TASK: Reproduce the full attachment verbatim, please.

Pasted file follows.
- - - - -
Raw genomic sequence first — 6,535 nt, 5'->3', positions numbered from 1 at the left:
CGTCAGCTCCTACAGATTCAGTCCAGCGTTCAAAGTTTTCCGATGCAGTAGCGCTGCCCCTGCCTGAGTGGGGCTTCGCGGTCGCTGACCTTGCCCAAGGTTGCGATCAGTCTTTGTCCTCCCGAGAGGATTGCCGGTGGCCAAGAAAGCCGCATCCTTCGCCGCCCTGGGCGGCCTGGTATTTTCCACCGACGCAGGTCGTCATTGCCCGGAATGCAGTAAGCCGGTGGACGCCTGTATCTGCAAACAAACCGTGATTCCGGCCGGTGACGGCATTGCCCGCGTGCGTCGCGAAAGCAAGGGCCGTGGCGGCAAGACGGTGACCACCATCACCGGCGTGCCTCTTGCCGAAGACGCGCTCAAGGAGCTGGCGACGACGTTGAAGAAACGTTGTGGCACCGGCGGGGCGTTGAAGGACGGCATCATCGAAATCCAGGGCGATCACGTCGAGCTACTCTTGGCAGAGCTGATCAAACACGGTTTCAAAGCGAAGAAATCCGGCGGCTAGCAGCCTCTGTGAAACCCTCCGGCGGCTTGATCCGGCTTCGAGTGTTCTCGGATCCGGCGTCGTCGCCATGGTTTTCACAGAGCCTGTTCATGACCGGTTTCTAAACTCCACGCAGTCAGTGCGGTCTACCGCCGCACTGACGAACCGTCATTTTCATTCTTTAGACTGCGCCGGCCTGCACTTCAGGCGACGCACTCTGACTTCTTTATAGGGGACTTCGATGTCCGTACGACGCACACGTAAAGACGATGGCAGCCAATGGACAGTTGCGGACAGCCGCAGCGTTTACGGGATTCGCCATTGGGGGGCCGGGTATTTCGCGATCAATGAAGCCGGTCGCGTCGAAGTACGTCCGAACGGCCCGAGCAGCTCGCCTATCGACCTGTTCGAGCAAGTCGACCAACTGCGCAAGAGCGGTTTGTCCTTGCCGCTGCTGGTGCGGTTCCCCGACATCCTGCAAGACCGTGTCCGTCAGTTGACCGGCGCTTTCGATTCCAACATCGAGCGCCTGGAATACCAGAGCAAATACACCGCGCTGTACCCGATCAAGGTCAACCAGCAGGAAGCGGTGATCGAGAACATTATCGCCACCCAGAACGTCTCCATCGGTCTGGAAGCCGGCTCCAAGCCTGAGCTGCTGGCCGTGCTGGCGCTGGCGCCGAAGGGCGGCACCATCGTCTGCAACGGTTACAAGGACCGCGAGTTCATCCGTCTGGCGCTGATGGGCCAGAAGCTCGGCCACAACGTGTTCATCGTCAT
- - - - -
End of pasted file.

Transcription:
Raw genomic sequence first — 6,535 nt, 5'->3', positions numbered from 1 at the left:
CGTCAGCTCCTACAGATTCAGTCCAGCGTTCAAAGTTTTCCGATGCAGTAGCGCTGCCCCTGCCTGAGTGGGGCTTCGCGGTCGCTGACCTTGCCCAAGGTTGCGATCAGTCTTTGTCCTCCCGAGAGGATTGCCGGTGGCCAAGAAAGCCGCATCCTTCGCCGCCCTGGGCGGCCTGGTATTTTCCACCGACGCAGGTCGTCATTGCCCGGAATGCAGTAAGCCGGTGGACGCCTGTATCTGCAAACAAACCGTGATTCCGGCCGGTGACGGCATTGCCCGCGTGCGTCGCGAAAGCAAGGGCCGTGGCGGCAAGACGGTGACCACCATCACCGGCGTGCCTCTTGCCGAAGACGCGCTCAAGGAGCTGGCGACGACGTTGAAGAAACGTTGTGGCACCGGCGGGGCGTTGAAGGACGGCATCATCGAAATCCAGGGCGATCACGTCGAGCTACTCTTGGCAGAGCTGATCAAACACGGTTTCAAAGCGAAGAAATCCGGCGGCTAGCAGCCTCTGTGAAACCCTCCGGCGGCTTGATCCGGCTTCGAGTGTTCTCGGATCCGGCGTCGTCGCCATGGTTTTCACAGAGCCTGTTCATGACCGGTTTCTAAACTCCACGCAGTCAGTGCGGTCTACCGCCGCACTGACGAACCGTCATTTTCATTCTTTAGACTGCGCCGGCCTGCACTTCAGGCGACGCACTCTGACTTCTTTATAGGGGACTTCGATGTCCGTACGACGCACACGTAAAGACGATGGCAGCCAATGGACAGTTGCGGACAGCCGCAGCGTTTACGGGATTCGCCATTGGGGGGCCGGGTATTTCGCGATCAATGAAGCCGGTCGCGTCGAAGTACGTCCGAACGGCCCGAGCAGCTCGCCTATCGACCTGTTCGAGCAAGTCGACCAACTGCGCAAGAGCGGTTTGTCCTTGCCGCTGCTGGTGCGGTTCCCCGACATCCTGCAAGACCGTGTCCGTCAGTTGACCGGCGCTTTCGATTCCAACATCGAGCGCCTGGAATACCAGAGCAAATACACCGCGCTGTACCCGATCAAGGTCAACCAGCAGGAAGCGGTGATCGAGAACATTATCGCCACCCAGAACGTCTCCATCGGTCTGGAAGCCGGCTCCAAGCCTGAGCTGCTGGCCGTGCTGGCGCTGGCGCCGAAGGGCGGCACCATCGTCTGCAACGGTTACAAGGACCGCGAGTTCATCCGTCTGGCGCTGATGGGCCAGAAGCTCGGCCACAACGTGTTCATCGTCAT